Did the new rules on IRAs kill Roth conversions? Not by a long shot.

A tax law taking effect a month ago reduced the value of IRAs as an estate planning tool. It did not, however, kill the economics of a Roth conversion. Take a second look at converting. It could make your family tens of thousands of dollars better off.

With a Roth, you pay tax upfront on retirement savings but create an account whose distributions are tax-free for you and your heirs. Paradoxically, paying tax sooner than later is often a winning strategy. I have created a calculator that shows you whether converting pays off for you.

Example: Sally, 60, is thinking about Rothifying $100,000 of an IRA that she won’t be needing to live on. She’s in the 40% tax bracket (state and federal combined) and consumes $40,000 of cash outside the IRA to cover the tax bill. She names her spouse as beneficiary. The Roth IRA money compounds untouched for 29 years.

When the second of this couple dies, the money goes to their kids. The kids let the account sit for another ten years, at which point they are compelled, under the recently enacted Secure Act, to liquidate it. (For more on the law, see Seismic Retirement Changes.)

With a modest assumption about investment returns, we find they’ll have $566,000. Without the Roth conversion they’d have only $501,000. The latter figure includes what the $40,000 would turn into if it weren’t used to pay taxes now.

You’ll see this hypothetical example when you download the calculator. After downloading, make a copy of the file and put in your own age and tax bracket on the copy. It’s likely you will have a hefty gain from Rothifying.

The same calculator can be used to decide whether a 401(k) salary deferral this year should be a deductible sum going into the usual kind of 401(k) or a nondeductible sum going into a Roth 401(k).

In our hypothetical example, Sally assumes that her tax bracket will shrink to 35% during retirement and that the heirs will be in that lower bracket, too. This gives the lie to the commonly heard theory that Roth accounts don’t make sense for people who expect their tax bracket to go down.

How is that possible? That paying tax now at 40% is better than paying tax later at 35%?

There are two reasons that Roth accounts can come out ahead in this situation. One is that the Roth IRA has no distribution mandate (other than the one that applies ten years after Sally and her husband have both died). With a non-Roth IRA, Sally has to make withdrawals beginning at age 72, and those proceeds, deposited into a brokerage account, get whacked by taxes.

Another reason the Roth is a winner is that Sally is in effect sheltering the $40,000, too. Without the Roth, investment returns on this pile of dough would be taxed.

Sally and her heirs might, of course, choose not to let the money pile up for 39 years. They might spend some. But the only way to make a fair comparison between the Roth and the no-Roth option is to put all spending on the same date. In this calculator, the comparison date is at the end: The family either hoards the Roth IRA until the last possible moment or else hoards a combination of IRA and taxable account until the same year.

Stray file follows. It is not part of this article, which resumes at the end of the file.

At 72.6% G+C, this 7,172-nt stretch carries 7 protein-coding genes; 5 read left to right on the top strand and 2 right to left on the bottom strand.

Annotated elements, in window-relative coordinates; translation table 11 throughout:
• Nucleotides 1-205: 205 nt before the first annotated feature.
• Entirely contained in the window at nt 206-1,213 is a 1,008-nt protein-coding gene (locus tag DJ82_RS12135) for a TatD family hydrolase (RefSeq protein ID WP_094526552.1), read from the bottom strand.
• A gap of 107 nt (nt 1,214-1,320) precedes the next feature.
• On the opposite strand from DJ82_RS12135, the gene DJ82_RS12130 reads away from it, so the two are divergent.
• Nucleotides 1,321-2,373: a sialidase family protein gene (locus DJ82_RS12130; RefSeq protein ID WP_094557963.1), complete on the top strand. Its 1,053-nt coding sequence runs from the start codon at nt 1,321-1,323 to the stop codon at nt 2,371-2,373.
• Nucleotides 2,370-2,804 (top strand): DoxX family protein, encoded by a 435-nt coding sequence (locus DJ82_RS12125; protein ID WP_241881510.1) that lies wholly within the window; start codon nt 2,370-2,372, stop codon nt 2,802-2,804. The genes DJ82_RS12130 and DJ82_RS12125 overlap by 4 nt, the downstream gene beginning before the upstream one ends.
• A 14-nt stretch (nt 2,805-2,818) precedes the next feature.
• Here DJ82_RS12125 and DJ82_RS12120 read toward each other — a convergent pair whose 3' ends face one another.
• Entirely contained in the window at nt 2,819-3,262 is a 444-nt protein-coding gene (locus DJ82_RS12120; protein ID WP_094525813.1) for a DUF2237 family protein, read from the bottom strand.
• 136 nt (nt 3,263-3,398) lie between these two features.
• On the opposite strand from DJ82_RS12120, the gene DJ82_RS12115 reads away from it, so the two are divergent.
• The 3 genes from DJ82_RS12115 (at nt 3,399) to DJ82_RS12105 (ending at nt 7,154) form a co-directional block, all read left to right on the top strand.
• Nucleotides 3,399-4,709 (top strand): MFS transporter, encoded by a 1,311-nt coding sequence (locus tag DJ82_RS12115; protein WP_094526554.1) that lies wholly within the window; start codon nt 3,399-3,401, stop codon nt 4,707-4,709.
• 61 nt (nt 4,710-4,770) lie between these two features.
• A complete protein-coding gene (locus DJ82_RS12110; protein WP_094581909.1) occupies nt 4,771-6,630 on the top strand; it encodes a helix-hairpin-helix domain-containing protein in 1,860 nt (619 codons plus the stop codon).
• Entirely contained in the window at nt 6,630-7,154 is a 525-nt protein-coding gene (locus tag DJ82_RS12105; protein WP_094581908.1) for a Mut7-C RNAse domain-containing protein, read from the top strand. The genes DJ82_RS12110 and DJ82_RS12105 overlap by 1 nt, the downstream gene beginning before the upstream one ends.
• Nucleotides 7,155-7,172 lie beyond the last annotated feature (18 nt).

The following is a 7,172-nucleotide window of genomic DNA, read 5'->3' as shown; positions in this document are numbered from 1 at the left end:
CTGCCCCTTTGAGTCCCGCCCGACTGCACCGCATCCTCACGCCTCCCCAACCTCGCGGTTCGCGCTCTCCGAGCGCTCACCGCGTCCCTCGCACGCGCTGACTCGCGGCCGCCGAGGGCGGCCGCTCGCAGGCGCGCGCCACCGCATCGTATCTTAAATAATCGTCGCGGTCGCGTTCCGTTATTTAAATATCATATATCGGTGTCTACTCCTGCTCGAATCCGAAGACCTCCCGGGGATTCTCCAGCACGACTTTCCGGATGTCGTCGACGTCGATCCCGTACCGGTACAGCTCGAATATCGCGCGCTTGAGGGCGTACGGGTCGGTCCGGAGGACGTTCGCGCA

You can play around with the tax brackets and see what happens. You can also modify Sally’s assumptions to suit your circumstances, by going to the second tab (labeled “Roth”) and looking at lines 12 through 18. For example, Sally thinks it’s a toss-up whether she will owe the 3.8% Obamacare tax on investment returns earned outside the IRA. You might have a different forecast.

The calculator assumes that money both inside and outside the IRA is invested in a conservative fund earning a modest return from a combination of unrealized appreciation of fund shares and a payout that is partly eligible for the favorable rate on long-term gains and qualified dividends. With the non-Roth option, there will be money in a taxable account; here, the model includes a step-up on the fund shares when the older generation dies and a capital gain tax bill when the kids liquidate a decade later.

Here are some of the factors that make Roth conversions and Roth 401(k) deferrals more compelling:

—You expect your tax rate to go up. Don’t forget that the Trump tax cuts expire in 2026 and that a Medicare premium formula effectively creates a surtax on retirees.

—Your family might be paying federal or state estate tax. The economic value of the Roth tax shield (in Sally’s case, a $40,000 investment) does not appear anywhere on an estate tax return.

—You expect to do better than the 3% real return we assume for Sally.

—You’re young.

—You expect to be paying that 3.8% investment tax.

Here are some of the factors that make a Roth less compelling:

—After retirement, you will move from a high-tax state to a low-tax state.

—You could leave your IRA to low-bracket relatives such as improvident grandchildren.

—You’re philanthropic. Non-Roth IRAs are great vehicles for charitable gifts during your retirement (within limits) and for charitable bequests (with no limits).

—The conversion, or the 401(k) Roth choice, would tip you into a higher bracket.

—You’ve already done a lot of Rothifying. It’s a good idea to maintain some non-Roth money in order to have tax-planning flexibility later in life.

Here’s a factor that makes a Roth conversion a downright bad idea:

—You don’t have outside cash to cover the conversion tax.

The calculator is a read-only Google Drive file. To use it, you have to make a copy and put your inputs on your copy. Please do not “request access” to the original.

Related: Don’t Rush to Take 2020 RMDs.

Originally published at Forbes

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